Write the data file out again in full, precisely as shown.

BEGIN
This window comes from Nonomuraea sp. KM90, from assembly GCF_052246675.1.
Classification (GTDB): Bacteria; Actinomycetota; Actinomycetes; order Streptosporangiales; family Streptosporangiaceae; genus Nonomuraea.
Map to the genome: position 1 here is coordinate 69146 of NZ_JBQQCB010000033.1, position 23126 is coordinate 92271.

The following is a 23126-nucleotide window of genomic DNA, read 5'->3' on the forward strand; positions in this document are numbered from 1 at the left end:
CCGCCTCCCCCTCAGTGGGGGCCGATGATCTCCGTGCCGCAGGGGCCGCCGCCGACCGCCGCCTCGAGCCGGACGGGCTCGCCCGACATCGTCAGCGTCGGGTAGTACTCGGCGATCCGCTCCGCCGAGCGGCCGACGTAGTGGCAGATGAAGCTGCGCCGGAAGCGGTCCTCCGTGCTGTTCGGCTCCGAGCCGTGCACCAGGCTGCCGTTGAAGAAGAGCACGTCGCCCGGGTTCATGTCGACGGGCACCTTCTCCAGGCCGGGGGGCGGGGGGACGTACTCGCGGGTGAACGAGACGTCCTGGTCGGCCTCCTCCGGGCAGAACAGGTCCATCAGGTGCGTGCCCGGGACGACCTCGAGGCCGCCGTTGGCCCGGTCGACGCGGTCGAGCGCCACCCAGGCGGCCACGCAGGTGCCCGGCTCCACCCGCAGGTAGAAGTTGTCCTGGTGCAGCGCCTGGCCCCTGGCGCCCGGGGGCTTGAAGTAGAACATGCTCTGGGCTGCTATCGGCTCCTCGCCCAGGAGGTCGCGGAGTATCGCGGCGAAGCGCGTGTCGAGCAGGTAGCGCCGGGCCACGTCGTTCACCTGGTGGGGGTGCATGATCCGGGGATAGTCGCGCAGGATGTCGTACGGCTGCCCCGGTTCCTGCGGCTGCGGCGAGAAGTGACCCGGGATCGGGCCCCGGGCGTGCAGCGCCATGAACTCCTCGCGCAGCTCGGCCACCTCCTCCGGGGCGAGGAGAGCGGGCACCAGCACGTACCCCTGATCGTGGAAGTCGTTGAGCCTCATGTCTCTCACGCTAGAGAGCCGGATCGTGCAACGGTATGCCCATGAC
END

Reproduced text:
This window comes from Nonomuraea sp. KM90, from assembly GCF_052246675.1.
Classification (GTDB): Bacteria; Actinomycetota; Actinomycetes; order Streptosporangiales; family Streptosporangiaceae; genus Nonomuraea.
Map to the genome: position 1 here is coordinate 69146 of NZ_JBQQCB010000033.1, position 23126 is coordinate 92271.

The following is a 23126-nucleotide window of genomic DNA, read 5'->3' on the forward strand; positions in this document are numbered from 1 at the left end:
CCGCCTCCCCCTCAGTGGGGGCCGATGATCTCCGTGCCGCAGGGGCCGCCGCCGACCGCCGCCTCGAGCCGGACGGGCTCGCCCGACATCGTCAGCGTCGGGTAGTACTCGGCGATCCGCTCCGCCGAGCGGCCGACGTAGTGGCAGATGAAGCTGCGCCGGAAGCGGTCCTCCGTGCTGTTCGGCTCCGAGCCGTGCACCAGGCTGCCGTTGAAGAAGAGCACGTCGCCCGGGTTCATGTCGACGGGCACCTTCTCCAGGCCGGGGGGCGGGGGGACGTACTCGCGGGTGAACGAGACGTCCTGGTCGGCCTCCTCCGGGCAGAACAGGTCCATCAGGTGCGTGCCCGGGACGACCTCGAGGCCGCCGTTGGCCCGGTCGACGCGGTCGAGCGCCACCCAGGCGGCCACGCAGGTGCCCGGCTCCACCCGCAGGTAGAAGTTGTCCTGGTGCAGCGCCTGGCCCCTGGCGCCCGGGGGCTTGAAGTAGAACATGCTCTGGGCTGCTATCGGCTCCTCGCCCAGGAGGTCGCGGAGTATCGCGGCGAAGCGCGTGTCGAGCAGGTAGCGCCGGGCCACGTCGTTCACCTGGTGGGGGTGCATGATCCGGGGATAGTCGCGCAGGATGTCGTACGGCTGCCCCGGTTCCTGCGGCTGCGGCGAGAAGTGACCCGGGATCGGGCCCCGGGCGTGCAGCGCCATGAACTCCTCGCGCAGCTCGGCCACCTCCTCCGGGGCGAGGAGAGCGGGCACCAGCACGTACCCCTGATCGTGGAAGTCGTTGAGCCTCATGTCTCTCACGCTAGAGAGCCGGATCGTGCAACGGTATGCCCATGAC